A Hori Hori is a traditional Japanese gardening knife which makes weeding, unearthing roots and cultivating an absolute doddle! You may have seen them but are still unsure if you really need one. I'm about to convince you otherwise! I've been converted as these gardening knives make daily chores an absolute breeze. This handy guide gives you the low down on the Hori Hori.
The Hori Hori comes from the term ‘to dig’ in Japanese and that is something they do very effectively. They are used for a variety of gardening purposes from weeding to excavating with precision. Usually, they are made of carbon steel which can be cleaned, sharpened and maintained for years. Now I know what you’re thinking, but you don’t need to be a Samurai to use one or train with a Sensei gardener for years on a remote Japanese island. Once you’ve got the hang of it I guarantee you’ll never look back!
Whilst the Hori Hori may look quite brutal they’re remarkably easy to use. I’ve put together this handy guide to help explain why every gardener should consider using a Hori Hori!
- Weeding with a Hori Hori
- Digging Seed Drills
- Excavating roots
- Hori Hori as a trowel for planting
- Cleaning a Hori Hori
- How to holster a Hori Hori
1.Weeding with a Hori Hori
Weeding with the Hori Hori couldn’t be simpler. I don’t know about you but I used to use those fiddly long thin weeders which often missed the root completely. The Hori Hori allows you to quickly and cleanly dig up weeds with minimal effort even removing the root at the same time. I use it as a corkscrew action to twist around the weeds roots.
2.Digging drills with the Hori Hori
For any one who grows their own digging drills is a prefered method for sowing lettuce, peas or root crops. With the Hori Hori you can use the sharp edge t drag out neat drills in cultivated soil. The blade is concave meaning that it can help excavate a clean drill into the soil, saving time and effort!
3.Excavating troublesome roots
A neat trick of the Japanese gardening knife is to quickly and carefully excavate soil from around roots or other structures. You can do this really precisely and with far more care than a trowel or spade. Then once you’ve cleaned around the roots you can use a root or hacksaw to cut out the offending root!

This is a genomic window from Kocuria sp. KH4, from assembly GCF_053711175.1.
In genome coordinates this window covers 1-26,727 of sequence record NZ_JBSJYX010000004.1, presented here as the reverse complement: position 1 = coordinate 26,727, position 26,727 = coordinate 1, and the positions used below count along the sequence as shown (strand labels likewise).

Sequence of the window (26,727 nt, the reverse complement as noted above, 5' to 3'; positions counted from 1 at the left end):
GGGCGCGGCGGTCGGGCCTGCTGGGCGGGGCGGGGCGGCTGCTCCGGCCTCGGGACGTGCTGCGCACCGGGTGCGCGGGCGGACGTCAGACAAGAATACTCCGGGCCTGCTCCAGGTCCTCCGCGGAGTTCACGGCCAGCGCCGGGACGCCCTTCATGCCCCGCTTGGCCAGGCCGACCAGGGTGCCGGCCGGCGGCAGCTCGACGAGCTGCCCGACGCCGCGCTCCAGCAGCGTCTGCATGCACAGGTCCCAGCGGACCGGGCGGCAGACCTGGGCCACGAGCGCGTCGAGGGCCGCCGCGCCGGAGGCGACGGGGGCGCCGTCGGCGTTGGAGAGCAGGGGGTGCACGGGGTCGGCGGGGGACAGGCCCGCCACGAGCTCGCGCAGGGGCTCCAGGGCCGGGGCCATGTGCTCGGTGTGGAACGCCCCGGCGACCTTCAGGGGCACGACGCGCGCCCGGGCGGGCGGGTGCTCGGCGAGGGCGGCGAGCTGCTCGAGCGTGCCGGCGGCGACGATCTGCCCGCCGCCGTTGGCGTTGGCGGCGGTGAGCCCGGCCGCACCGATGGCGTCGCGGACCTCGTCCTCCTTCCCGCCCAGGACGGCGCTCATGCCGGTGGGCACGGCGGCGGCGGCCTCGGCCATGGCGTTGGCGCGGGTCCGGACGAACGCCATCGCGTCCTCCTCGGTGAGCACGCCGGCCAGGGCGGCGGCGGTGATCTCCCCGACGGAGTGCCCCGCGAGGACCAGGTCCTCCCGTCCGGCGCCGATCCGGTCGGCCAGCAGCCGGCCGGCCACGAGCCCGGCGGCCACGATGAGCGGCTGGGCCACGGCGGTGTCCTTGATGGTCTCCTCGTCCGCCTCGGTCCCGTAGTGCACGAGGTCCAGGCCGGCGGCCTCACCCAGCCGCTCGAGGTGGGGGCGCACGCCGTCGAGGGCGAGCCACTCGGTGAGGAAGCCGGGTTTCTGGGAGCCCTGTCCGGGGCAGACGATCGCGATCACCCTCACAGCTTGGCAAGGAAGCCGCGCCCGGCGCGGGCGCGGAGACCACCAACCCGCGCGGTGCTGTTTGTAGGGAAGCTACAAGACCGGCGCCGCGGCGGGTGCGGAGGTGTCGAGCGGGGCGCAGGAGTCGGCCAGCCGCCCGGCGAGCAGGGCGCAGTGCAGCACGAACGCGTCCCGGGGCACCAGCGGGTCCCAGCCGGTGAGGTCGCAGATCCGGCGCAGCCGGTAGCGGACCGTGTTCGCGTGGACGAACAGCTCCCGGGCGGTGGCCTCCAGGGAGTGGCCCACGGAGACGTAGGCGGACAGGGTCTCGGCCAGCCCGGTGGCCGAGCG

4.Using a Hori Hori to dig in plants
The Hori Hori is also a really useful tool for planting plug plants, bulbs and bedding in record time. It’s capable of excavating small amounts of soil, perfect for plug plants. It means you don’t have to keep switching from tool to tool either! Great for 9cm plants, spring bulbs, plug plants or home propagated seedlings!
5.Cleaning a Hori Hori
It couldn’t be simpler. Rinse in cold water and wipe clean with a cloth. That’s it! If it does need some TLC using some Camellia oil and a cloth can help, rubbing a small amount across the blade to protect it and prevent any rusting. The Hori Hori can also be sharpened with a tool file which helps keep it sharp to slice through those obstacles. Keeping your tool cleans will ensure they last a lifetime and its good practice to ensure they are ready to use the next time you need them.
6.Hori Hori Holster
You don’t want to be walking about wielding a knife when gardening, not only may it scare the neighbours but its much safer to use a holster. I’d highly recommend a holster to enable to safely stow the blade until you need it. It means you can have it with you for when you need it but it keeps both hands free for other gardening related activities! The holster does certainly give you a John Wayne / Kill Bill style feel when in the garden!
All in all the Hori Hori can save you lots of time and effort if used correctly. Having it holstered on you in the garden means you’re always prepared for pesky weeds or minor tweaks to your flower beds. It can be used for a number of functions from weeding, digging to root cutting without the need for multiple tools. If cleaned and cared for it should last a lifetime.
Don’t be concerned that it looks lethal, with all tools if kept correctly it will become your best friend. I’ve even known people to use them to open tins of paint, beer bottles and loosen root bound plants from pots. What a multitool! All hail the Hori Hori!